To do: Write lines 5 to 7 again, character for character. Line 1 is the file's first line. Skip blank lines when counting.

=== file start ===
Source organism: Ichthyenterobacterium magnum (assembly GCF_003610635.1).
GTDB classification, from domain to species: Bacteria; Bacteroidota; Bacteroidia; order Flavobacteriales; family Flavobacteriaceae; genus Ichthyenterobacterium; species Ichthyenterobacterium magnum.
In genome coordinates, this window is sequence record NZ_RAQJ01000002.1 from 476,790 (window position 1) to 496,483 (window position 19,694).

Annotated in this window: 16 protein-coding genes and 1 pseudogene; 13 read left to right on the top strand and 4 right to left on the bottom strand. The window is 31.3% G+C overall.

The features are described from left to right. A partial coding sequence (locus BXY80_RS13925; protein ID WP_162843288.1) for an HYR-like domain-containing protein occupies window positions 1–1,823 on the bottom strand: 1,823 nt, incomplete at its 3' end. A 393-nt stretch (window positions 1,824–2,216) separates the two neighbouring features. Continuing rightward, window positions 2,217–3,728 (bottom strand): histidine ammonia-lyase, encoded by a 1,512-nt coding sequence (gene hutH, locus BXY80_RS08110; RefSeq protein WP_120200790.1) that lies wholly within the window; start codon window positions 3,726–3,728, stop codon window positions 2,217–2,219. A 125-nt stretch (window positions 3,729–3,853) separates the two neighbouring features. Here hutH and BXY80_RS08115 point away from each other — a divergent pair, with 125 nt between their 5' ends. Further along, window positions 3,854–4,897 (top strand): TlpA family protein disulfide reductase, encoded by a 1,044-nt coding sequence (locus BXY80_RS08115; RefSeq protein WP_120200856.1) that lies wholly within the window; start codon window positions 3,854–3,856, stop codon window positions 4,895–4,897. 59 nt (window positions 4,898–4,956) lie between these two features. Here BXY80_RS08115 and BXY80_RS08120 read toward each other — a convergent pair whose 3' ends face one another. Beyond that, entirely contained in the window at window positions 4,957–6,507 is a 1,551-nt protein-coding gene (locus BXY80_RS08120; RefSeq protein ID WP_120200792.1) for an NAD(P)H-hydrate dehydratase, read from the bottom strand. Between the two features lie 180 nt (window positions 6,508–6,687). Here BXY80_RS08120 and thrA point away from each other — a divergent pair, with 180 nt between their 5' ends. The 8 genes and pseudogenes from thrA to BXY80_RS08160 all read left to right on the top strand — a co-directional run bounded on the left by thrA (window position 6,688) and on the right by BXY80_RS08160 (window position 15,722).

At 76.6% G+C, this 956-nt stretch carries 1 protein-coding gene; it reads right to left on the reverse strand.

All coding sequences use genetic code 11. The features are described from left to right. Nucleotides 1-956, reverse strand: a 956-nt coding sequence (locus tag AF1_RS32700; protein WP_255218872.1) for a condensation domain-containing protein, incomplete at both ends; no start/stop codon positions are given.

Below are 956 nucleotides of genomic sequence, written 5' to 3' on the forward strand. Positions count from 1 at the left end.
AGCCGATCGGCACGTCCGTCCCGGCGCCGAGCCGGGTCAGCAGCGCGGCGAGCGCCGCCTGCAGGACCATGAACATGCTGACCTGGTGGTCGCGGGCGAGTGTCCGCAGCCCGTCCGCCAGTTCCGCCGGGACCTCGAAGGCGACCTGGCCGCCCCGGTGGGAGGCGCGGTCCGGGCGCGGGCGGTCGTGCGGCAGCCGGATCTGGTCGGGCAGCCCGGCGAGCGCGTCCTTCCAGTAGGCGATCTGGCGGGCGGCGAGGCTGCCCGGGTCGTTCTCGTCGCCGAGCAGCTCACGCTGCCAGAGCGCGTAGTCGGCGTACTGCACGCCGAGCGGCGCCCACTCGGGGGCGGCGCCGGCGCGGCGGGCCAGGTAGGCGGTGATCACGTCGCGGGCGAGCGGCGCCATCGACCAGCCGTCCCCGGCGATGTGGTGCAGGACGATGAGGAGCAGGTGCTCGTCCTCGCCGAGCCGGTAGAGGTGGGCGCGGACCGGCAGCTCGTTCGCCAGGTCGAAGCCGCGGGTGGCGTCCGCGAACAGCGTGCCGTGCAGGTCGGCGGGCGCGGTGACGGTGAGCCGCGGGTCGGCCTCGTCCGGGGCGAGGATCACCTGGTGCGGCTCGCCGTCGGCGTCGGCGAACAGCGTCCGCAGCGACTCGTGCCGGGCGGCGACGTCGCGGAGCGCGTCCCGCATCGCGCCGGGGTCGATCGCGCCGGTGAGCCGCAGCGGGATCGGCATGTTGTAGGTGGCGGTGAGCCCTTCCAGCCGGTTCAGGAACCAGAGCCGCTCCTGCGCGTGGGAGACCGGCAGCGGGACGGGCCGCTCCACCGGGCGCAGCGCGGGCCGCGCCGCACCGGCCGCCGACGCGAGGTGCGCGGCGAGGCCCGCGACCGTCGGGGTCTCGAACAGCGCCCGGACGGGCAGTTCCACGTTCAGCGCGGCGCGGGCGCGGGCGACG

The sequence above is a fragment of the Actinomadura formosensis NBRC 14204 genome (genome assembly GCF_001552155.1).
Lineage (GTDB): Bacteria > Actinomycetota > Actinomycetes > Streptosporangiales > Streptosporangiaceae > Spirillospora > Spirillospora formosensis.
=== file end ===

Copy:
The features are described from left to right. A partial coding sequence (locus BXY80_RS13925; protein ID WP_162843288.1) for an HYR-like domain-containing protein occupies window positions 1–1,823 on the bottom strand: 1,823 nt, incomplete at its 3' end. A 393-nt stretch (window positions 1,824–2,216) separates the two neighbouring features. Continuing rightward, window positions 2,217–3,728 (bottom strand): histidine ammonia-lyase, encoded by a 1,512-nt coding sequence (gene hutH, locus BXY80_RS08110; RefSeq protein WP_120200790.1) that lies wholly within the window; start codon window positions 3,726–3,728, stop codon window positions 2,217–2,219. A 125-nt stretch (window positions 3,729–3,853) separates the two neighbouring features. Here hutH and BXY80_RS08115 point away from each other — a divergent pair, with 125 nt between their 5' ends. Further along, window positions 3,854–4,897 (top strand): TlpA family protein disulfide reductase, encoded by a 1,044-nt coding sequence (locus BXY80_RS08115; RefSeq protein WP_120200856.1) that lies wholly within the window; start codon window positions 3,854–3,856, stop codon window positions 4,895–4,897. 59 nt (window positions 4,898–4,956) lie between these two features. Here BXY80_RS08115 and BXY80_RS08120 read toward each other — a convergent pair whose 3' ends face one another. Beyond that, entirely contained in the window at window positions 4,957–6,507 is a 1,551-nt protein-coding gene (locus BXY80_RS08120; RefSeq protein ID WP_120200792.1) for an NAD(P)H-hydrate dehydratase, read from the bottom strand. Between the two features lie 180 nt (window positions 6,508–6,687). Here BXY80_RS08120 and thrA point away from each other — a divergent pair, with 180 nt between their 5' ends. The 8 genes and pseudogenes from thrA to BXY80_RS08160 all read left to right on the top strand — a co-directional run bounded on the left by thrA (window position 6,688) and on the right by BXY80_RS08160 (window position 15,722).

At 76.6% G+C, this 956-nt stretch carries 1 protein-coding gene; it reads right to left on the reverse strand.

All coding sequences use genetic code 11. The features are described from left to right. Nucleotides 1-956, reverse strand: a 956-nt coding sequence (locus tag AF1_RS32700; protein WP_255218872.1) for a condensation domain-containing protein, incomplete at both ends; no start/stop codon positions are given.